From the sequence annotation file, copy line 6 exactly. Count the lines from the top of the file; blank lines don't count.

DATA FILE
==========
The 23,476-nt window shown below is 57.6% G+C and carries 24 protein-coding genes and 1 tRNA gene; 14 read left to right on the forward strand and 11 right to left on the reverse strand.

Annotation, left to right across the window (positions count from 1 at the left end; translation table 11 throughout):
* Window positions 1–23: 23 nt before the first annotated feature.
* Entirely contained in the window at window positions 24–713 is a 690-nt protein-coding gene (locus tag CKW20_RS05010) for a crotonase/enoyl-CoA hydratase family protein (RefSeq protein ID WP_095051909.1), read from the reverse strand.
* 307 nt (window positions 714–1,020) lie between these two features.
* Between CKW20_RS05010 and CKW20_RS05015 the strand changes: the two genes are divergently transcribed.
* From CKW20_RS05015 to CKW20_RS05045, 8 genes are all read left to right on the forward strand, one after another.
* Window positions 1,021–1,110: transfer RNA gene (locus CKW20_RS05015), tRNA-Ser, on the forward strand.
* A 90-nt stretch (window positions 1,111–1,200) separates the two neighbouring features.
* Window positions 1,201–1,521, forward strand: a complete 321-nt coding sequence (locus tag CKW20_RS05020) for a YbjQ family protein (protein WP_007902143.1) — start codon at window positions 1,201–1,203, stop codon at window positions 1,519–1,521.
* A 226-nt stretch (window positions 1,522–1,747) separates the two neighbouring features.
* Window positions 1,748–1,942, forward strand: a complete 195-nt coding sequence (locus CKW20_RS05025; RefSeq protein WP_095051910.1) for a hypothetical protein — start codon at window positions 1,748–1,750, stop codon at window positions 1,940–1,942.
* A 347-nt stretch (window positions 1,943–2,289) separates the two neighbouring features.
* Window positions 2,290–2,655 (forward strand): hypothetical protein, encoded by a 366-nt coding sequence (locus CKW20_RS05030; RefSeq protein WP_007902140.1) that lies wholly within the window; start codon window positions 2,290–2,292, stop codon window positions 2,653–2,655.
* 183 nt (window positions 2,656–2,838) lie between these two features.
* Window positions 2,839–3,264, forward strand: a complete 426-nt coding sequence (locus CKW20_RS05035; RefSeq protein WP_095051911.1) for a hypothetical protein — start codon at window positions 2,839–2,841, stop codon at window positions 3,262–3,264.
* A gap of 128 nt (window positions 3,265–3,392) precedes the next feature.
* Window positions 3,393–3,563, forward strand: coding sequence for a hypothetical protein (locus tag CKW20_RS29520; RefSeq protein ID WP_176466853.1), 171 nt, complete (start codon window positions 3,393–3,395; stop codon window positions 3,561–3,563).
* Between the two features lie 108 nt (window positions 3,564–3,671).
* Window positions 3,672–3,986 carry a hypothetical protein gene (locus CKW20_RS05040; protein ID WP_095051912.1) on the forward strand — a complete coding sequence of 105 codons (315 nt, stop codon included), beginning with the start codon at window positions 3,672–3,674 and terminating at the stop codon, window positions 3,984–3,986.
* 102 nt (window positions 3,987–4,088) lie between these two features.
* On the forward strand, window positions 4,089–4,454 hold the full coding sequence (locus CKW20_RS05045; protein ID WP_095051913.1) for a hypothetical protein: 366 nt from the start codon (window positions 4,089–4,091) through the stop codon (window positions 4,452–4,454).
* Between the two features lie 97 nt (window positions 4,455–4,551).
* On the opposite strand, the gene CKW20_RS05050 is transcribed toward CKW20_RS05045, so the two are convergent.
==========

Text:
* Between CKW20_RS05010 and CKW20_RS05015 the strand changes: the two genes are divergently transcribed.